The refugee has to contend with the conflicts on a personal and on a social level. The refugee situation is best described by Hannah Arendt in her work, The Origins of Totalirianism: We lost our home, which means the familiarity of daily life. We lost our occupation, which means the confidence that we are of some use in this world. We lost our language, which means the naturalness of reactions, the simplicity of gestures, the unaffected expression of feelings. We left our relatives in the Polish ghettos and our best friends have been killed in concentration camps, and that means the rupture of our private lives. The refugee question is multi-dimensional. The political context of the refugee question has been tackled by Xenos. Xenos is concerned with refugees being used as pawns in struggles between states, as was the case with the Haitian boat people in what he refers to as 'strategic human flows'. The basis of these flows, he maintains, is the development of the nation-state in terms of national identity and the social construction of a people within specific territory, the hyphenating of nation-state within borders. The overarching drive for territorial nation-state expels those who either resist or cannot accommodate those pressures. Xenos emphasized that it is the pressure to construct the trinity of state–nation–territory that causes refugee flows....
Both uprootings cited by Xenos place the refugee outside the confines of the nation-state, within which traditional norms and rules exist and rights are allowed to be expressed.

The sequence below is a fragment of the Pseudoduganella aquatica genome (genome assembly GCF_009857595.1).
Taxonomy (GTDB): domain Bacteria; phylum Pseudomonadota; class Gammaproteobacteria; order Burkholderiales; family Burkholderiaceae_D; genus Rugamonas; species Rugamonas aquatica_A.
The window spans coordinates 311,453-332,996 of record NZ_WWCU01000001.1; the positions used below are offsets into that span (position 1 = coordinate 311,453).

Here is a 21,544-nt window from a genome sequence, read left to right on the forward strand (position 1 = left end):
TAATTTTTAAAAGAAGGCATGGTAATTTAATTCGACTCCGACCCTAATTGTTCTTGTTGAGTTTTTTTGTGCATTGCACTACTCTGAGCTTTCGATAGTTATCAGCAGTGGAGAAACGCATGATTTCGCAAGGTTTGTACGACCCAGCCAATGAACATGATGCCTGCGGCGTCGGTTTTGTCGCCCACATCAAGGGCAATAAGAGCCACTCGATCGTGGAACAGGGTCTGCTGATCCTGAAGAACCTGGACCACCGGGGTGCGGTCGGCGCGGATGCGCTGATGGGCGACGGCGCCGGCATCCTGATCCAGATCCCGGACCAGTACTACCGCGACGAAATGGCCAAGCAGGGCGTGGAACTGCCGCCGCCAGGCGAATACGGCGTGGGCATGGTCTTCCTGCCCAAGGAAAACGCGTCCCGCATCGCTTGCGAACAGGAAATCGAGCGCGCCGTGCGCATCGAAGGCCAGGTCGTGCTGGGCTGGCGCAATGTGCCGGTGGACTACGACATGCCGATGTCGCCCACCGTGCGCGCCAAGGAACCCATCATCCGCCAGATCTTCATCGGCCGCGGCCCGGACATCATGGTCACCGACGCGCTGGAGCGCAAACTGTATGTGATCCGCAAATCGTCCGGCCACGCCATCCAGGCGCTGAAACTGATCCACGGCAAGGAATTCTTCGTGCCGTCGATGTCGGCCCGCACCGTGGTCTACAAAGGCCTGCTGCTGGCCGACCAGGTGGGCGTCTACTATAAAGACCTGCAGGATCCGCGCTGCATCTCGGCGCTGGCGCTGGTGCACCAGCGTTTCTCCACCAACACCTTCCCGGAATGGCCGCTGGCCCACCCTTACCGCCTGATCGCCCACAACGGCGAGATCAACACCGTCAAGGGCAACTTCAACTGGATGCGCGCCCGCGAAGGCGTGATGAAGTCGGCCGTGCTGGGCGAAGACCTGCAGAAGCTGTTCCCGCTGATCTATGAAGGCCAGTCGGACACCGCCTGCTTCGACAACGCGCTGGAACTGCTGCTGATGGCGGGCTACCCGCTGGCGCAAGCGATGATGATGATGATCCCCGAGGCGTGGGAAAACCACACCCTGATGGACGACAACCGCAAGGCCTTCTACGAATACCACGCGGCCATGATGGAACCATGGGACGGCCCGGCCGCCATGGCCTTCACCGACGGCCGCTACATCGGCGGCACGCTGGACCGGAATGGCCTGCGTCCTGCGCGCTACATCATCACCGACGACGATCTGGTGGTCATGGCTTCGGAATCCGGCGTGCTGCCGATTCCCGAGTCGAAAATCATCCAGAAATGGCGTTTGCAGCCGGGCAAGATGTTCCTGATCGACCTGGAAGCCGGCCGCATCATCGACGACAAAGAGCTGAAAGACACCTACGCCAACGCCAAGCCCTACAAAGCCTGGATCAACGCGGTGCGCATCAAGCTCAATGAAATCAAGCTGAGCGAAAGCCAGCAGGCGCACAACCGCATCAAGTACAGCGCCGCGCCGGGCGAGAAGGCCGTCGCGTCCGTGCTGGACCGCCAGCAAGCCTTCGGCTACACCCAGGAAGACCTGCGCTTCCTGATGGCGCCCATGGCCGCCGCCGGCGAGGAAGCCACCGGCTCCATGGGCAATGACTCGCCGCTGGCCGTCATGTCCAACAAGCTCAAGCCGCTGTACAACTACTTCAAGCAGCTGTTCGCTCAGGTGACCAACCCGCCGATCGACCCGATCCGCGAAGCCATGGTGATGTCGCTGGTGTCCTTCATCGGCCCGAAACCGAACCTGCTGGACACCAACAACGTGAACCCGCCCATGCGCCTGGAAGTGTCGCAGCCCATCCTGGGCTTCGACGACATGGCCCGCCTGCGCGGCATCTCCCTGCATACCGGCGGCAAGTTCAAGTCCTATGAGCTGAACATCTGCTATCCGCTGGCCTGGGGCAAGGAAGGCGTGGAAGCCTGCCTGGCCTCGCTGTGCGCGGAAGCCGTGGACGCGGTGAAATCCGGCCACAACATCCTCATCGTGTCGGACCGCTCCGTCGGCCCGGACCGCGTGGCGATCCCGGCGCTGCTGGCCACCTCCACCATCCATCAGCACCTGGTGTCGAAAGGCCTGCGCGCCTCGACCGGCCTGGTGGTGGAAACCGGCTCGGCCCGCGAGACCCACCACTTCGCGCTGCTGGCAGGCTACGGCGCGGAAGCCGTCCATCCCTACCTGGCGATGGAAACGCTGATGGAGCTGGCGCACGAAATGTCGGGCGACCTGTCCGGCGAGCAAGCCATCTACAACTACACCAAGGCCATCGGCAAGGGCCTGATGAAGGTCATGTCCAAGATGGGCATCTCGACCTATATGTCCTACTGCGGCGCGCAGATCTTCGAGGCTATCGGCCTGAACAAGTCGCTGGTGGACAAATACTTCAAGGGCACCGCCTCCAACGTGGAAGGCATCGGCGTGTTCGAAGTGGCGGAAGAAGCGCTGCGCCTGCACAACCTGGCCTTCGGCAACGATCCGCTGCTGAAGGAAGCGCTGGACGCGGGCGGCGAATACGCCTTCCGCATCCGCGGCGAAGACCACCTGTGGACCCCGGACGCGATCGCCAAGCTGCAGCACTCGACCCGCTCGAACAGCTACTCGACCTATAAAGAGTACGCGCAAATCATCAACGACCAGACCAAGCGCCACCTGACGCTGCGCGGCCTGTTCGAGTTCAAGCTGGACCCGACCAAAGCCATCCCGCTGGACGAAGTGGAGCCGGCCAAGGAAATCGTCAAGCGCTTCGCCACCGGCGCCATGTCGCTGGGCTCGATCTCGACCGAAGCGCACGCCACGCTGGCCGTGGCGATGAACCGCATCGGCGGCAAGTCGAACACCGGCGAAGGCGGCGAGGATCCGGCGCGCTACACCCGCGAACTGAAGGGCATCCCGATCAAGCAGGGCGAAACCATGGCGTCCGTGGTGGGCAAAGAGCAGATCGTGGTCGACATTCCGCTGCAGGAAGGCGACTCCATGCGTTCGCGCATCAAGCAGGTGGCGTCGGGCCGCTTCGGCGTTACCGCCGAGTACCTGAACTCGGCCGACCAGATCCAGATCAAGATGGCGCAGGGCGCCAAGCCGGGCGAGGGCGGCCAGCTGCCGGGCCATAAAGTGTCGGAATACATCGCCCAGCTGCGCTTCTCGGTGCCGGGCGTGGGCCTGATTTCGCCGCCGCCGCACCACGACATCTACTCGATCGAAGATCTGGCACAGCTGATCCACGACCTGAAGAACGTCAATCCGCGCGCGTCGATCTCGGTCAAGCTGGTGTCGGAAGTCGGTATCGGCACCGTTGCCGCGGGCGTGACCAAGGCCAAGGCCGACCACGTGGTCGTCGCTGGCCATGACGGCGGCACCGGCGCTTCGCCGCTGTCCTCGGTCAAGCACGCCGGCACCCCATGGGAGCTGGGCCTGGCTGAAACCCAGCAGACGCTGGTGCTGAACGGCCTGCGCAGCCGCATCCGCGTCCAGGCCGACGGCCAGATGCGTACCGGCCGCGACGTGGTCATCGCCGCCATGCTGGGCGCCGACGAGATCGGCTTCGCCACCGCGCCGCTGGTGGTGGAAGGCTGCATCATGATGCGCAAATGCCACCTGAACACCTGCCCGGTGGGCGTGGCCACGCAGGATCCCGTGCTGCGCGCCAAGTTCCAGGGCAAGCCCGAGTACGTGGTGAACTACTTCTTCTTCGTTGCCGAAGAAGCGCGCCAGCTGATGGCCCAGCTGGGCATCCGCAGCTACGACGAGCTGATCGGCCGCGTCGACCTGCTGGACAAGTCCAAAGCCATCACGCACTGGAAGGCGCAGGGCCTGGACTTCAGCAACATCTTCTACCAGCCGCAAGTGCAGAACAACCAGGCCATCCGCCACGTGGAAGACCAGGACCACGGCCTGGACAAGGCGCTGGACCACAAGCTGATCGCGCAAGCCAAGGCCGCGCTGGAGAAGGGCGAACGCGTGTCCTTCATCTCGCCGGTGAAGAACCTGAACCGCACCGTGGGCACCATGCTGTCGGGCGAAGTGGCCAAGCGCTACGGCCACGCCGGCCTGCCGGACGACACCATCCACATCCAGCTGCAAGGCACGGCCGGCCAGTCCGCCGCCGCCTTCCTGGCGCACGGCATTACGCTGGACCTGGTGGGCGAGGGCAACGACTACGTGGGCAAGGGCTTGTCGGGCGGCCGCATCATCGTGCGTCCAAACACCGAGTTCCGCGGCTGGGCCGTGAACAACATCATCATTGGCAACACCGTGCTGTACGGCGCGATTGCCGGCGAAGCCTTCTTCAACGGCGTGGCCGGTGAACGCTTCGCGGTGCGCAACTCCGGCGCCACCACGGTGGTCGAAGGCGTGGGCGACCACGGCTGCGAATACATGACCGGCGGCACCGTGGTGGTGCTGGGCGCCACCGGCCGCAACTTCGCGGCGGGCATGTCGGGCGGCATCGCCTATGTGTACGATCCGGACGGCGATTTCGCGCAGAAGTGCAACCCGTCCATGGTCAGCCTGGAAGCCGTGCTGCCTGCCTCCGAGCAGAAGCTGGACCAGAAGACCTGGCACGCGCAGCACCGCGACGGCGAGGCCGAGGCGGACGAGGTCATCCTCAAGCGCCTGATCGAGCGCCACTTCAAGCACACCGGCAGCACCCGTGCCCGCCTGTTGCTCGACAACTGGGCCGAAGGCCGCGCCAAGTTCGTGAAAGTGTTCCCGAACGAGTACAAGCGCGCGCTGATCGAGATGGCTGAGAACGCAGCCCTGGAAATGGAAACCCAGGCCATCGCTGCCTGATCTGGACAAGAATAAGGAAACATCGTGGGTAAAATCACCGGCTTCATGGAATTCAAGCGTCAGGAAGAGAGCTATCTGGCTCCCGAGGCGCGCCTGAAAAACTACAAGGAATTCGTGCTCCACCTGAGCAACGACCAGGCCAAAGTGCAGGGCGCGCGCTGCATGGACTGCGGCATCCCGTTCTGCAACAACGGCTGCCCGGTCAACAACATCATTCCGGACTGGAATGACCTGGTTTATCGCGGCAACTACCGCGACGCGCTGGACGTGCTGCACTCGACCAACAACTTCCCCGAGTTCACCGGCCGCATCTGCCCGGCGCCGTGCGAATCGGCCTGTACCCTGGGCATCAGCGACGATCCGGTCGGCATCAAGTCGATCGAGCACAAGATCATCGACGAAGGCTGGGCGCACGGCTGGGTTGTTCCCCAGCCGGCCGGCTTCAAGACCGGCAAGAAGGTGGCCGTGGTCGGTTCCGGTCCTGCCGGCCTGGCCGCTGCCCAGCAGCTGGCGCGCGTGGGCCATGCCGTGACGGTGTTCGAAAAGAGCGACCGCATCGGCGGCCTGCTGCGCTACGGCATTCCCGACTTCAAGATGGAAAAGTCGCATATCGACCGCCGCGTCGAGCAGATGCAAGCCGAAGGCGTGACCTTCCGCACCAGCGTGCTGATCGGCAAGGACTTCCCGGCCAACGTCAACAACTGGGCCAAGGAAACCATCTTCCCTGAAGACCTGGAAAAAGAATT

a.) The specific advice one can give to Erma is that she merits protection in Moominland. There are two reasons for this. The first reason is that Homeland is a signatory to the 1951 Convention Relating to the Status of Refugees, the 1967 Protocol and the European Court of Human Rights (ECHR). Section I, Article of the ECHR states that "Everyone's right to life shall be protected by law. No one shall be deprived of his life intentionally save in the execution of a sentence of a court following his conviction of a crime for which this penalty is provided by law."4 Moreover, Article III of Section I stipulates that "No one shall be subjected to torture or to inhuman or degrading treatment or punishment". Finally, Article IV of the ECHR also states that "Everyone has the right to liberty and security of person". Female genital mutilation is a violation of all the protocols of the 1951 Convention, the 1967 Protocol and the ECHR provisions since it causes harm to the integrity and health of the person. In some cases, female genital mutilation (FGM) results in death due to bleeding and infection from the procedure. In African culture female genital mutilation is required for a proper marriage, and it is required for the virtue of the woman or for the honor of her family. Female "circumcision" covers practices involving the complete or partial removal or alteration of the external genitalia for nonmedical reasons and appears in widely varied cultural contexts in African and other populations. 5 Gerry Mackie tackles the heterogeneity of these practices: "a group may perform it